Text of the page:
Sunday, May 29, 2011

Shots anyone??

This was by far the most challenging cake I’ve ever attempted. When my coworker asked me about making it, I wasn’t sure if I could do it but I really wanted to try. She basically explained she was looking for a cake in the shape of a bottle of Jagermeister. She wanted it to be upright like a real bottle.
I first looked online for some blogs about other similar upright cakes to find a technique. Because I am a science nerd, I found the best way to do this was a bit of math. I found a picture of a bottle and scaled it to fit the pan I had. I decided to make it out of two ½ sheet cakes each cut into 3 layers and stacked.  This would make a cake that was rectangular and tall like the bottle.  I added a small rice crispy treat knob at the top for the bottle neck.
The easy part was obviously baking the cakes. I made one vanilla and one chocolate. I started with a piece of cake board cut to the dimensions of the cake. I put holes in them to stabilize two small dowels and used those to stack the cake. On the bottom I used a strawberry cream cheese frosting to layer the vanilla cake in the three layers. I then added another piece of cake board to separate the two flavors and topped the cake with chocolate butter cream and chocolate cake. In between layers, I would put the cake into the fridge to allow it to get a little hard and, therefore, stable.   

After getting all six layers together and (mostly) straight, I covered the entire thing in a butter cream frosting. I chose butter cream because it gets so hard in the fridge; it makes it so much easier to stabilize your cake. At this point, I was amazed by two things – first, that this cake was coming together so much easier than I thought it would and, second, that I had used so much frosting! That was 3 huge batches of frosting.
I made a fondant out of marshmallow, which is my favorite because it’s more pliable than regular fondant and it also tastes much better. I actually like to add a little marshmallow flavoring to mine just to make sure it has a good taste. I dyed it an ugly green which I would call Army green. Or, in this case, Jagermeister green.

The biggest challenge was the label. I had looked online at some attempts by others to pipe it or copy it in some way and, frankly, I thought those cakes were pretty sad. I lucked out and found someone on eBay who makes edible images. I asked her if she would make me a label and she did! Thank goodness because otherwise this cake would have been completely ruined.

Two things happened at the final stages of this cake that made for flaws which drove me nuts but most people didn’t seem to notice. First is I completely underestimated how hard it is to cover a tall cake with fondant. It started out nice, but being 3D made for awkward bends and creases. I tried to solve this with a spray bottle full of water. Then I tried using Crisco to smooth out some edges. Then it got too soft and I tried more cornstarch which mixed with the moisture and made a hazy layer on top of the fondant. It was a little bit of an I Love Lucy skit there for a minute but I managed to get the fondant down over all the edges and smoothed out with a few minor glitches and one little piece of dowel that I could just not get to cooperate.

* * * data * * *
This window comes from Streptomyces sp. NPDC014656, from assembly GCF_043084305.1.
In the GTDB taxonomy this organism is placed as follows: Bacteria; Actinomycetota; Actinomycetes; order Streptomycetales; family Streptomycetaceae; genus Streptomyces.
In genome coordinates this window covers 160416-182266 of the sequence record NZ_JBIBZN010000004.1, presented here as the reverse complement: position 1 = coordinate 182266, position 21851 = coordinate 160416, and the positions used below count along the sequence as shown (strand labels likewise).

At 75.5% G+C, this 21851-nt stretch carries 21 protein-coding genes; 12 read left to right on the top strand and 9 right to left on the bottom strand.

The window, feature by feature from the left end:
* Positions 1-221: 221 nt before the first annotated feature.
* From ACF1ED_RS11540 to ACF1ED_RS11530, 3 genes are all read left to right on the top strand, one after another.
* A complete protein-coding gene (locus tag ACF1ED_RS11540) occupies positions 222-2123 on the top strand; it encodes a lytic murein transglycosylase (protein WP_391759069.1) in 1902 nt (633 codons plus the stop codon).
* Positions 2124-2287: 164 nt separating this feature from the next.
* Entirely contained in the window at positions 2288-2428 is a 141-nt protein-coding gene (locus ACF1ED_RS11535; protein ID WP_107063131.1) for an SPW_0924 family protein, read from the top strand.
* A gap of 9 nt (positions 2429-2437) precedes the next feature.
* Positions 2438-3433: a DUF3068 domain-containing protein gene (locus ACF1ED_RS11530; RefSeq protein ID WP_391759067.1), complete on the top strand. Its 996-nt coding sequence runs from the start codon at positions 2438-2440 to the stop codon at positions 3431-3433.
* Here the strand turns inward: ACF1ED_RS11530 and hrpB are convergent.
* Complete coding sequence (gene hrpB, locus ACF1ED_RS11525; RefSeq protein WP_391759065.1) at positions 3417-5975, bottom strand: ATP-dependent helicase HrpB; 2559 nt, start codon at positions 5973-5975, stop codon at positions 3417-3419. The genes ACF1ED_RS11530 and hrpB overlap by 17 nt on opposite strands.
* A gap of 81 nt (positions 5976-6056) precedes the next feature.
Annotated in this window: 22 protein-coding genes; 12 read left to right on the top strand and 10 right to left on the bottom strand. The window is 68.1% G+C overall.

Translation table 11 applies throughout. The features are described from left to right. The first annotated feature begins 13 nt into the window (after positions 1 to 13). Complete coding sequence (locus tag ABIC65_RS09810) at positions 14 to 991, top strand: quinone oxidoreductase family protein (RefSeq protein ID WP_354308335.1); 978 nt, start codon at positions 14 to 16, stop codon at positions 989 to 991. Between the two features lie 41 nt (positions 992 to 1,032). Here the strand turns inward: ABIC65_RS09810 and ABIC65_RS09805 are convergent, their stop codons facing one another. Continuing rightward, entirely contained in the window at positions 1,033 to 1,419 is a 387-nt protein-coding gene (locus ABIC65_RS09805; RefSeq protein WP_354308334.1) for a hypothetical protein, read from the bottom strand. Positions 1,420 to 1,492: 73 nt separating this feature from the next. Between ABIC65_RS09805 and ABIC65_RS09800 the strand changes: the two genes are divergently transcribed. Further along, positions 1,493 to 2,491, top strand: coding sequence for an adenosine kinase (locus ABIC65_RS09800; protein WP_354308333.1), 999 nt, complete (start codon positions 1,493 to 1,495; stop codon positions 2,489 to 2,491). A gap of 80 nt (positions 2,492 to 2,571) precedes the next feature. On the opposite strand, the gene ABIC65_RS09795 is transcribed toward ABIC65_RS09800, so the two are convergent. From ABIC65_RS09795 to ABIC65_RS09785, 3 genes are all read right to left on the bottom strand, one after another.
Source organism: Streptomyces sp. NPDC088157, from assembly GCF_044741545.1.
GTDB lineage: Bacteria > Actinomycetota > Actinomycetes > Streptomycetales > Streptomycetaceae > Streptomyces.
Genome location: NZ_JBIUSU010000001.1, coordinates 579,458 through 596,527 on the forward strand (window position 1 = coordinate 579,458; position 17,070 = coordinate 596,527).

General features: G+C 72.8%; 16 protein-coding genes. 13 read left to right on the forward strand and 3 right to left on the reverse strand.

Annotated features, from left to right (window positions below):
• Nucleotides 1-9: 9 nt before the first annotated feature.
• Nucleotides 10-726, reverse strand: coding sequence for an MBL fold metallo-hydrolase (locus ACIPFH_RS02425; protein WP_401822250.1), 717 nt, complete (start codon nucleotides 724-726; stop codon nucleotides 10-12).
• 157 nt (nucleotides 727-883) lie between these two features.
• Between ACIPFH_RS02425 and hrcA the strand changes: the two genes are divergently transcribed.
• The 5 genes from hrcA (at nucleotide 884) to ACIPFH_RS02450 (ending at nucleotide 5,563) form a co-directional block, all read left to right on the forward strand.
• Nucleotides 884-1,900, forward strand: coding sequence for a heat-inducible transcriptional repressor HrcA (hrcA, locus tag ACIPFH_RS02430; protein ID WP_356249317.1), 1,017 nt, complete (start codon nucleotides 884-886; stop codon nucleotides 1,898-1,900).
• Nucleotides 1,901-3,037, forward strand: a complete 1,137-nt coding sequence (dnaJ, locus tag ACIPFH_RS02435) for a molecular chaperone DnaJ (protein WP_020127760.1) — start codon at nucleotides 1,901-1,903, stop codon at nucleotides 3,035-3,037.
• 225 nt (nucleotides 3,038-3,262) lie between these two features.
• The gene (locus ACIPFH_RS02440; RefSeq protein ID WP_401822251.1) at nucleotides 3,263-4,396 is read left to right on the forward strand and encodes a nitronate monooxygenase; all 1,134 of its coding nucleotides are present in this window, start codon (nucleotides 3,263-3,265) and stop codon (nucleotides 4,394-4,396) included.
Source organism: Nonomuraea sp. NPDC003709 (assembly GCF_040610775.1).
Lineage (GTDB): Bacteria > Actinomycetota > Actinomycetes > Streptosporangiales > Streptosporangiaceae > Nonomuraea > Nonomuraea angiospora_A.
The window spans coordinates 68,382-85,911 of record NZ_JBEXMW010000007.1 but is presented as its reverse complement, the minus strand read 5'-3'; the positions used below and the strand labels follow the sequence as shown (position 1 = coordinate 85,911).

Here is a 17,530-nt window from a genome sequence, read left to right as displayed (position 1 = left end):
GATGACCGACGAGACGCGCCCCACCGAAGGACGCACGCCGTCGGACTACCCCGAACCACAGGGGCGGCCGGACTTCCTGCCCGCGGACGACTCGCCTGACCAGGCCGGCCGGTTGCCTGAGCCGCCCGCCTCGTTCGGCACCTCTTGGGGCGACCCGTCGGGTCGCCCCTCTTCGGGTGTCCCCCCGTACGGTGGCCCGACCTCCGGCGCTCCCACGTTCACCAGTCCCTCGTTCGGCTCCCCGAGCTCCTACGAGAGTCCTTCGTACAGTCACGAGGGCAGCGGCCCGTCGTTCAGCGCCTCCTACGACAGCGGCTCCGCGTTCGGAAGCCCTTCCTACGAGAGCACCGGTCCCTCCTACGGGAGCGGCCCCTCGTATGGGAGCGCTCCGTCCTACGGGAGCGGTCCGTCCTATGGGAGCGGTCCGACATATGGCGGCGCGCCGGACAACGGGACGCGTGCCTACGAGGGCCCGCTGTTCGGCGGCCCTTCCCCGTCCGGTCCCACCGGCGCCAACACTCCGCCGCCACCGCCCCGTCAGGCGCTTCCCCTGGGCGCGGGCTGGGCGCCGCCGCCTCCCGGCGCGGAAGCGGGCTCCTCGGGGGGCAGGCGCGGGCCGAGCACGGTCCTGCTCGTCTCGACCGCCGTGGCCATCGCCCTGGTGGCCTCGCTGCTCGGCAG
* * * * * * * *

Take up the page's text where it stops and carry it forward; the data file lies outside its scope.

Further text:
Once I got that done, I had a second challenge getting the label on. In defense of the label maker, I have to admit the problems were all me. The label application itself is simple, moisten the fondant and lay the label on. Unfortunately, the moist label is easily ripped which I, of course, learned the hard way. After a few unnecessary mishaps, I realized I could lay the cake down on the back side (i.e. – the non-label side) on some wax paper and apply the label and fit it into a box that way for easier transport. This was a good idea since the cake was super heavy. The final product wowed the coworkers so that was nice.

If you look you can see there the fondant cracked and a small nub where one of the dowels was sticking out. Thiswas one of those things I could have obsessed about for days but I just had to get over it and accept the imperfections.
I’m so grateful to have been asked to make this cake. If I didn’t have an occasion, I would have never tried. I love the idea of trying new things, even if right now, I’m a little extra awkward and slow moving with the ever-growing cakelet on board. The problem is I’m so time constrained, if I don’t have a reason, I won’t take the initiative. I hope to get better at that so I can improve the things I know how to do and also learn how to do new things. If there’s one thing I’ve learned in my 10 months of making cakes, it’s that there are no rules or boundaries to what you can do if you set your mind to it and accept mistakes.